Disclosure: I'm friends or friendly with about half of the contributors to this book, for which I also wrote a chapter. I think I'd have loved it even if that weren't the case, but then again it couldn't have not been the case because the world of feminist archivists isn't as big as you might imagine--or hope!
The first section is all about zines, where New School professor Kate Eichhorn applies her brilliance to the Riot Grrrl collection at Fales/NYU. I love how she is critical, yet appreciative of Lisa Darms's vision for the archive. No non-archivist academic gets archives and special collections better than Kate.
In the second section on LGBT Archives, Alana Kumbier's analysis of the movie The Watermelon Woman's engagement with archives was particularly enthralling. I am not the most enthusiastic consumer of academic writing, but Alana manages to pair her smarty pants with enough femme finery to make it easy and satisfying to read.
As someone who is struggling at work to figure out preserving born-digital documents, I'm going to suggest Amy Benson & Kathryn Allamong Jacob's piece on preservation at the Radcliffe institute to Barnard's archivist as a DIY guide.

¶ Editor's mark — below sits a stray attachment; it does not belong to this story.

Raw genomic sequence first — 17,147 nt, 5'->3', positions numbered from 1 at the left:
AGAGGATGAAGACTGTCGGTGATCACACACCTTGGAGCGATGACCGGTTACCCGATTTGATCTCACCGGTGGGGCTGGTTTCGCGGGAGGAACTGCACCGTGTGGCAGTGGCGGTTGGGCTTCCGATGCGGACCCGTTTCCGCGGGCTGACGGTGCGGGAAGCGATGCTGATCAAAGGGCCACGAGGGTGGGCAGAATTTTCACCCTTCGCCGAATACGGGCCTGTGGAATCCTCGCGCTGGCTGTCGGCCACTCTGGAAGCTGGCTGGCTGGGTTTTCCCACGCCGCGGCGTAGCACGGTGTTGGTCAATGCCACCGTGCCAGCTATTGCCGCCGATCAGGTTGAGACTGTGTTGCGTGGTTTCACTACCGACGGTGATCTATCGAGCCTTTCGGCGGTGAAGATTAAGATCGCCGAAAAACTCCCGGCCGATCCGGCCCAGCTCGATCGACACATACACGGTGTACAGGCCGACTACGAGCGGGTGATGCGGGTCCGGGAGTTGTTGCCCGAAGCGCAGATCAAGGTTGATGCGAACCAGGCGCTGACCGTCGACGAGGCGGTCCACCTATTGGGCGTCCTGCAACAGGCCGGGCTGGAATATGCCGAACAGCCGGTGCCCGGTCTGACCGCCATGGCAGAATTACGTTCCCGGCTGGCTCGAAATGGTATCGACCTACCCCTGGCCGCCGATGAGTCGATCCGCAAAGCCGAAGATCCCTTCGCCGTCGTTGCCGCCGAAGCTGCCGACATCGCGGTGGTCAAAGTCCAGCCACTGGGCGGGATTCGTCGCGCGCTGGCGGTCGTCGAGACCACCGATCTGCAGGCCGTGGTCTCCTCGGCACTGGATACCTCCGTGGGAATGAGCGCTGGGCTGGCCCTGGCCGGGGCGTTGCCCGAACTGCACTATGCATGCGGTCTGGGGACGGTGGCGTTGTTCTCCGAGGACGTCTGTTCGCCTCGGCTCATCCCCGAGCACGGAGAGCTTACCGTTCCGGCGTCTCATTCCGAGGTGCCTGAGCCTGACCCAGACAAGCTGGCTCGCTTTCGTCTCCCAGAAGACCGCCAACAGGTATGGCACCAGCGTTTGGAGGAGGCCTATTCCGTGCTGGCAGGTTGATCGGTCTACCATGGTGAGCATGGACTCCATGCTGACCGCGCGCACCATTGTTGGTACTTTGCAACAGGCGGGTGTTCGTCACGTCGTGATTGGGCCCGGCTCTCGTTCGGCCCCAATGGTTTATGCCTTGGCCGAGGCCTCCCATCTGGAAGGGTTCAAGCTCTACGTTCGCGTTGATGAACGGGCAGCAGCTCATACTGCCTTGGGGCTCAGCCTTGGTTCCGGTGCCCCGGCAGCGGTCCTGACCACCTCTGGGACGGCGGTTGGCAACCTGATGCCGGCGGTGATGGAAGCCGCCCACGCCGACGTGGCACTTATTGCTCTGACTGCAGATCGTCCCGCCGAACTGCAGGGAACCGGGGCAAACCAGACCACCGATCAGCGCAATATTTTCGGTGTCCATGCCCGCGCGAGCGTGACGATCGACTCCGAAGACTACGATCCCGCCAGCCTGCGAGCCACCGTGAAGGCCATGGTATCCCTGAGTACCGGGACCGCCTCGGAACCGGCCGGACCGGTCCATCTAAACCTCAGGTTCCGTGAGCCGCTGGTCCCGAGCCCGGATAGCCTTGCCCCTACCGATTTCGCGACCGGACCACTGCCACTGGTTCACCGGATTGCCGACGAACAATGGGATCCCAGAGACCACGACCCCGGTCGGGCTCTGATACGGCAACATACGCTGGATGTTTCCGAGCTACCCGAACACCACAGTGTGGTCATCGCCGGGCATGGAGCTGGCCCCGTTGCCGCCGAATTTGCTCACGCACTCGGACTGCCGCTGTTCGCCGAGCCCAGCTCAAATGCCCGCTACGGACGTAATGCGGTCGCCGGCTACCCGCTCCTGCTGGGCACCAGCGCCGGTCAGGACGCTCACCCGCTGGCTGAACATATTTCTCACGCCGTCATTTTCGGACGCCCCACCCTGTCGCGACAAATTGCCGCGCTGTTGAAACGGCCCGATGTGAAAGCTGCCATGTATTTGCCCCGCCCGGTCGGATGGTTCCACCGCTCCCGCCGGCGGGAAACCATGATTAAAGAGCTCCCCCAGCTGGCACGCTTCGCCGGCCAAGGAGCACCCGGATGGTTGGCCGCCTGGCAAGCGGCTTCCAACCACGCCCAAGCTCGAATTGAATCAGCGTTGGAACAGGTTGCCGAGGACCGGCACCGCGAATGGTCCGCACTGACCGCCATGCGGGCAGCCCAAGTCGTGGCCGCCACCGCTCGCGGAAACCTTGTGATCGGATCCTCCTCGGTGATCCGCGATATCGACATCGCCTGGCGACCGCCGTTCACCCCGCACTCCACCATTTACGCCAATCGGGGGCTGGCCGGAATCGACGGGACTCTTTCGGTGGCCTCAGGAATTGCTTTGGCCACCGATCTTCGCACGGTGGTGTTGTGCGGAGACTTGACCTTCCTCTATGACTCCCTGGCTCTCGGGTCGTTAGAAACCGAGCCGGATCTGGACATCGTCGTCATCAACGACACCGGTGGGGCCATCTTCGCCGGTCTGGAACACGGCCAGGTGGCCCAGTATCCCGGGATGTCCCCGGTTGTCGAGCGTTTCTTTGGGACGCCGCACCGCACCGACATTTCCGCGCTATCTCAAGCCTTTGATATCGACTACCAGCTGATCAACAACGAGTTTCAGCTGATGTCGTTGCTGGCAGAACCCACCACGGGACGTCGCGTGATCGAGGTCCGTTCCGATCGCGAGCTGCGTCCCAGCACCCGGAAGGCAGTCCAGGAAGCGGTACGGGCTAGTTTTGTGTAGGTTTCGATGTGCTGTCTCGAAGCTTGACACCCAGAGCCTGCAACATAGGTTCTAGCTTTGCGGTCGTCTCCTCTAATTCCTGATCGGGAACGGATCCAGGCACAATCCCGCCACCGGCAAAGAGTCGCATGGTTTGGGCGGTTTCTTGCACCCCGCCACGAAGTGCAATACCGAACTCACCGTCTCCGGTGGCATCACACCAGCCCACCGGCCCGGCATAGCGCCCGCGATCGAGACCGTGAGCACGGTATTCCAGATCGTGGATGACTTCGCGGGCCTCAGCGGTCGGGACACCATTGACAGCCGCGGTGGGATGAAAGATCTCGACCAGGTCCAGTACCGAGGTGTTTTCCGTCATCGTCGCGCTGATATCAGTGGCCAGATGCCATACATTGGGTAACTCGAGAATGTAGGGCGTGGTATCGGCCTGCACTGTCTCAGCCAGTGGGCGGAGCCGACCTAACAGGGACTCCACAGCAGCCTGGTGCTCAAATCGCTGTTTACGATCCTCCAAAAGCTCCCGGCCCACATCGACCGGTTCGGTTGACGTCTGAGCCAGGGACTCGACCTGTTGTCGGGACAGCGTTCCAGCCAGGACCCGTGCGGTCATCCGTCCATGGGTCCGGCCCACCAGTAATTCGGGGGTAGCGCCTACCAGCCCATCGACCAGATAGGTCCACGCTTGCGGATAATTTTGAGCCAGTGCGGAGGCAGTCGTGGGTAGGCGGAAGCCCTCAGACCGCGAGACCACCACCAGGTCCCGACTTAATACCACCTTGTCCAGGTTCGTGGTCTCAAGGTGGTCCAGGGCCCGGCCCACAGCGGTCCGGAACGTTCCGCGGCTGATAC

I'd been told by the series editor, Emily Drabinski, how good the last essay in the book, written by Seal Press co-founder Barbara Sjoholm, is, and of course Emily was right (she always is). "She Who Owns the Press" is about the hard work of producing feminist materials and how important--and physically challenging--that work can be, especially in the 1970s and 80s. You finish the book wanting to cheer for Sjoholm and her contemporaries, and for the work that all of us feminist archivists are doing to make sure queer and feminist cultural contributions are part of history.
I also finished wanting to cheer for the editors, especially my zine librarian soul sister Kelly Wooten, for putting the book together over three arduous years. You go girls!